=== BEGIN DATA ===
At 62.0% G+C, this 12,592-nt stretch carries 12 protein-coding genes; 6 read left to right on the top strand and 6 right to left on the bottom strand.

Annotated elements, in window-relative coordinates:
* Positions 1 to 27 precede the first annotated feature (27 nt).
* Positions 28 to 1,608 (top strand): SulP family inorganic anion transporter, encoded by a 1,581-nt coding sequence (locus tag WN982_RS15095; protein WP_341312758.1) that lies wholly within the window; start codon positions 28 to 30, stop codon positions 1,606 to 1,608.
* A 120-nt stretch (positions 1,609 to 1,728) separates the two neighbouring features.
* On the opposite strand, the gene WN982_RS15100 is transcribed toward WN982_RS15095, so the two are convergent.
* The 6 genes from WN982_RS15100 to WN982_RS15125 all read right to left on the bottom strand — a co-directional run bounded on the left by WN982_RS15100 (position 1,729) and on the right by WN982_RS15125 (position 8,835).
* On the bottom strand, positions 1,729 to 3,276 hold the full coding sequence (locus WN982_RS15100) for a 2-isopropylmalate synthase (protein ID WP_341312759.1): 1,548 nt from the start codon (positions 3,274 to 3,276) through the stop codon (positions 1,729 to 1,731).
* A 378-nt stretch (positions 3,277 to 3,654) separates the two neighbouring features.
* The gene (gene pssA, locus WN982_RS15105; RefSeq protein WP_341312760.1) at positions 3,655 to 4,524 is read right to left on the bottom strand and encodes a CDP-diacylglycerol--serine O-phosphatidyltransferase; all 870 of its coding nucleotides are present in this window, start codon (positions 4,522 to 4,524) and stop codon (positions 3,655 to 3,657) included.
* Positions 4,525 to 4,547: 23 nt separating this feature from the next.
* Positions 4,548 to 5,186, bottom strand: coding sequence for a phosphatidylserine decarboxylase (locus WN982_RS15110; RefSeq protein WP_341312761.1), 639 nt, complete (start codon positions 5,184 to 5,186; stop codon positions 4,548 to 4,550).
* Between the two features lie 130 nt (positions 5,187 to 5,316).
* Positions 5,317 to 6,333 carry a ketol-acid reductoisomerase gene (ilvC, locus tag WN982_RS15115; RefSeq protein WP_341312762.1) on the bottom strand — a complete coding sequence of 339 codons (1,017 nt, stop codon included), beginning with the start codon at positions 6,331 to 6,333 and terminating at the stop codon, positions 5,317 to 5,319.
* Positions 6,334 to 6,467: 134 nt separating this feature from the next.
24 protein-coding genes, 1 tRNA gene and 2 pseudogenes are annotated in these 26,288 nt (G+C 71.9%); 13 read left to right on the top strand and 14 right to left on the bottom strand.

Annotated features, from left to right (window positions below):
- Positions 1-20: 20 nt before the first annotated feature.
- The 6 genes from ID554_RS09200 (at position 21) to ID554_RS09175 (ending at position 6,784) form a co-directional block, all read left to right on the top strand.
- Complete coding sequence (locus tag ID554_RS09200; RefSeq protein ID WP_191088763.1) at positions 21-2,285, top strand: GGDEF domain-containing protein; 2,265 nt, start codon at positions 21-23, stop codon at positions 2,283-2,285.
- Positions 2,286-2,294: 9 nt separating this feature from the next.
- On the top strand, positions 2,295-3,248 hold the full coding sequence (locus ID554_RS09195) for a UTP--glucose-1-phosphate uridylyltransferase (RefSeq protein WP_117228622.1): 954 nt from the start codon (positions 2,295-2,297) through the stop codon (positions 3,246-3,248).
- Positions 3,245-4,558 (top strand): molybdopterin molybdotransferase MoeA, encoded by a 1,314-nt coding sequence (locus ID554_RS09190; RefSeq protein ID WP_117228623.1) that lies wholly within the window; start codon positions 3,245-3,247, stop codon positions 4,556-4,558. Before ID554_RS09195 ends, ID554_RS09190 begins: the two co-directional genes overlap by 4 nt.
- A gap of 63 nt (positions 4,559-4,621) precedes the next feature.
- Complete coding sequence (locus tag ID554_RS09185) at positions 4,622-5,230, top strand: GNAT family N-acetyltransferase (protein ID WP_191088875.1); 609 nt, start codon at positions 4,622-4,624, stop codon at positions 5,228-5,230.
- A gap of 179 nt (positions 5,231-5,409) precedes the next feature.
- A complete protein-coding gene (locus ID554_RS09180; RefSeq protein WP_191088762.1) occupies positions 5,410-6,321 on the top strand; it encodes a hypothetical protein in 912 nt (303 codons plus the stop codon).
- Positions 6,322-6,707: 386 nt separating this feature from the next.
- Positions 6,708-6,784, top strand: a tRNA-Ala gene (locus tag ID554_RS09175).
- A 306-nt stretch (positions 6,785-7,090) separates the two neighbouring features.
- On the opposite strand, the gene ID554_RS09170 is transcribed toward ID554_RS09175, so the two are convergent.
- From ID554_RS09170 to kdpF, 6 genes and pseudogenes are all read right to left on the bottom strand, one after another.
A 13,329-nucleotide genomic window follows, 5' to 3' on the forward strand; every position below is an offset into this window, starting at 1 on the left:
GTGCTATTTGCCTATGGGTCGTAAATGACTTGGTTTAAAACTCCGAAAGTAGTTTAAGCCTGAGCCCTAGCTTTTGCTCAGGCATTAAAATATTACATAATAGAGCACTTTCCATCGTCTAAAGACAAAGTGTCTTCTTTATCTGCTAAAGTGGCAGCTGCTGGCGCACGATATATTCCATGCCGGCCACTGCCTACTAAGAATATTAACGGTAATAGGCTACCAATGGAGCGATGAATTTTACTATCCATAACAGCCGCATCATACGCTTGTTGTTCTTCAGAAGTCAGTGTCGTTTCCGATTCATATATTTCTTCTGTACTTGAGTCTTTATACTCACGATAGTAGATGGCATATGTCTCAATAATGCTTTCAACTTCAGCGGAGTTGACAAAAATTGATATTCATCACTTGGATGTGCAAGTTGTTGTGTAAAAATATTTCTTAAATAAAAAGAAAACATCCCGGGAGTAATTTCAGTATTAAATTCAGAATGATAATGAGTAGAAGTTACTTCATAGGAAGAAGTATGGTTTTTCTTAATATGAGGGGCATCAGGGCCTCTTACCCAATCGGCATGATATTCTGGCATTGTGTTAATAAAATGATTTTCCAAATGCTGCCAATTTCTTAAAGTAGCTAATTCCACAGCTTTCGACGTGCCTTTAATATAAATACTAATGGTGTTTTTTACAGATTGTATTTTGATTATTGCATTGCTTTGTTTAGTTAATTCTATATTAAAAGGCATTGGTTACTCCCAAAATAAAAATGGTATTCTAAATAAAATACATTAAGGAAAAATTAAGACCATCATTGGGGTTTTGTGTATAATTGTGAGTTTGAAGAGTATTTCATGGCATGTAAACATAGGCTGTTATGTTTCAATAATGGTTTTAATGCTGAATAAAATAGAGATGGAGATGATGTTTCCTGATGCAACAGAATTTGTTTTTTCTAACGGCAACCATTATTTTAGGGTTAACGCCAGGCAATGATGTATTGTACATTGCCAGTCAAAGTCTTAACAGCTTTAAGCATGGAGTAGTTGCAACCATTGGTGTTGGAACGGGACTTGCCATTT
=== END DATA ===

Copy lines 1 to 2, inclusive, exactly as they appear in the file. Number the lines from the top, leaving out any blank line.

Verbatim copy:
At 62.0% G+C, this 12,592-nt stretch carries 12 protein-coding genes; 6 read left to right on the top strand and 6 right to left on the bottom strand.

Annotated elements, in window-relative coordinates: